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Law Update
By Kevin McGillicuddy - Parker & Associates

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SUPREME COURT ADDRESSES ART. 21.55 PENALTY PROVISION AND “LIKE KIND AND QUALITY” REQUIREMENT

REPUBLIC UNDERWRITERS INSURANCE CO. v. MEX-TEX, INC., 48 Tex. Sup. Ct. J. 134 (Tex. 2004)

FACTS – Mex-Tex notified Republic, its property insurer, of hail damage to the roof of a shopping mall it owned in Amarillo following a May 25, 1999 storm that was declared to be a weather related catastrophe for the purposes of claims processing. Mex-Tex claimed that the roof was destroyed and needed to be replaced. Republic investigated the claim and disputed the amount of damage that was caused by hail. The roof had been leaking for a long time, and Mex-Tex had obtained estimates to replace it before the storm. While Republic was still investigating the loss, Mex-Tex retained a contractor to replace the roof at a cost of $179,000 with one of the same kind, but fixed mechanically to the building rather than by ballast (rocks) as the prior roof had been. Republic initially offered $22,000 to repair what it considered to be the minimal hail damage, terming this as a partial payment. When Mex-Tex rejected the partial payment, Republic sent Mex-Tex a check for $145,460, which is the amount Republic’s engineer determined was the cost of replacing the mall’s roof with an identical roof, attached by ballast. Mex-Tex returned the check twice, and Republic finally held the check until Mex-Tex accepted it on October 12, 2000 as partial payment of its claim. In the meantime, Mex-Tex had sued Republic for breach of the policy and for delay penalties under Texas Insurance Code art. 21.55.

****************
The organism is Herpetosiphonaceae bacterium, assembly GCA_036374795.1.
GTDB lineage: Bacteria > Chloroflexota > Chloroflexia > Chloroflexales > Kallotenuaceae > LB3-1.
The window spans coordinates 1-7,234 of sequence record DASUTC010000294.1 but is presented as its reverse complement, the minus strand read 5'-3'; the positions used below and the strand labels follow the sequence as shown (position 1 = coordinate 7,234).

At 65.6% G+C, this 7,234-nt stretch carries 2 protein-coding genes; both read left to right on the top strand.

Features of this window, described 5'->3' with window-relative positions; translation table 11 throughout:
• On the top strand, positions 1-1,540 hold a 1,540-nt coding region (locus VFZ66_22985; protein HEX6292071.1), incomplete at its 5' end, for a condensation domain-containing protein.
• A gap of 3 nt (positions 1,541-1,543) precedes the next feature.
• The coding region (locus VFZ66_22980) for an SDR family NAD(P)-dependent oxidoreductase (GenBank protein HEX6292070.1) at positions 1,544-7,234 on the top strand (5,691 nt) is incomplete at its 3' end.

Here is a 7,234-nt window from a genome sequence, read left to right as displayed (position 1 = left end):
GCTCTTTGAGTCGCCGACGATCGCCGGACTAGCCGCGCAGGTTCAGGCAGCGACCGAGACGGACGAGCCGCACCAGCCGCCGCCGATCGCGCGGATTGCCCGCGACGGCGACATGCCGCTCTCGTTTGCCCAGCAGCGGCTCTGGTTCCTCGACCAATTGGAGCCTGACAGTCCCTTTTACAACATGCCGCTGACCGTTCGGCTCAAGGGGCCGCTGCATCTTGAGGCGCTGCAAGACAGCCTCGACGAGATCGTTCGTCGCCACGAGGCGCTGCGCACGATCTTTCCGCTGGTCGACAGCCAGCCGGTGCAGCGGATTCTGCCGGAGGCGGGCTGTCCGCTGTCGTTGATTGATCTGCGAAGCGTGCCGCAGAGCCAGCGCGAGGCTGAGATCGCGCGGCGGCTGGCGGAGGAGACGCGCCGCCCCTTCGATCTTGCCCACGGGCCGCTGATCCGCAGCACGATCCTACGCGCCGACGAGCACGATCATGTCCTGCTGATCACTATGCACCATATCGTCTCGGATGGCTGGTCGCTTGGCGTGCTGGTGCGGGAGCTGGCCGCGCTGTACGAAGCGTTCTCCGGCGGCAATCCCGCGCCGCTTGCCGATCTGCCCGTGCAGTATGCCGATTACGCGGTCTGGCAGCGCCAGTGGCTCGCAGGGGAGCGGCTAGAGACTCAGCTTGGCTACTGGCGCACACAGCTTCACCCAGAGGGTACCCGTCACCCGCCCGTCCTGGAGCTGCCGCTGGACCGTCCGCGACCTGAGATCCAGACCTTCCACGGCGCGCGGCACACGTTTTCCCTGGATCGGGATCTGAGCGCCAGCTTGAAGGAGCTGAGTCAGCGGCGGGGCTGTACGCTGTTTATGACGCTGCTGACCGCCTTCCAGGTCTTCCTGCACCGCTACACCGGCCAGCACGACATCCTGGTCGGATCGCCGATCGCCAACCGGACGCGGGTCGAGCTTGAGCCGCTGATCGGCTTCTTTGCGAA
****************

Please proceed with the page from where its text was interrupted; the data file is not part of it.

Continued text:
CASE HISTORY – At trial, the court found that Republic had breached its obligation to replace the roof with one of “like kind and quality” even though the cost of the roof that Mex-Tex chose exceeded by $33,540 the cost of replacing the original roof with an identical one. The trial court awarded Mex-Tex the $33,540 difference, and in addition the trial court awarded Mex-Tex 18% per annum on the entire $179,000 from November 4, 1999 until the date of judgment. (November 4, 1999 was 75 days after Republic tendered $145,460) The court of appeals affirmed this judgment.

HOLDING – Republic appealed, and the Texas Supreme Court holds that there was evidence to support the trial court’s holding that the old roof and new roof were comparable, differing only in cost and the way they were attached to the building. Therefore, there was evidence to support the trial court’s finding that Republic breached the policy by refusing to pay the cost of the new roof. With regard to the delay penalty, however, the Court agrees with Republic that the penalty should have been calculated only on the $33,540 difference between the amount that Republic tendered and the ultimate cost. This encourages insurers to pay the undisputed portion of a claim promptly. The Court agrees with Mex-Tex that tender of a partial payment must be unconditional, but the Court rejects Mex-Tex’s argument that Republic tendered the partial payment as a final settlement. The Court states that there was no showing of any clear intent by Republic to condition its tender on a full release. The Court remanded the case to the trial court for rendition of a judgment that is to include a penalty only on the $33,540 amount.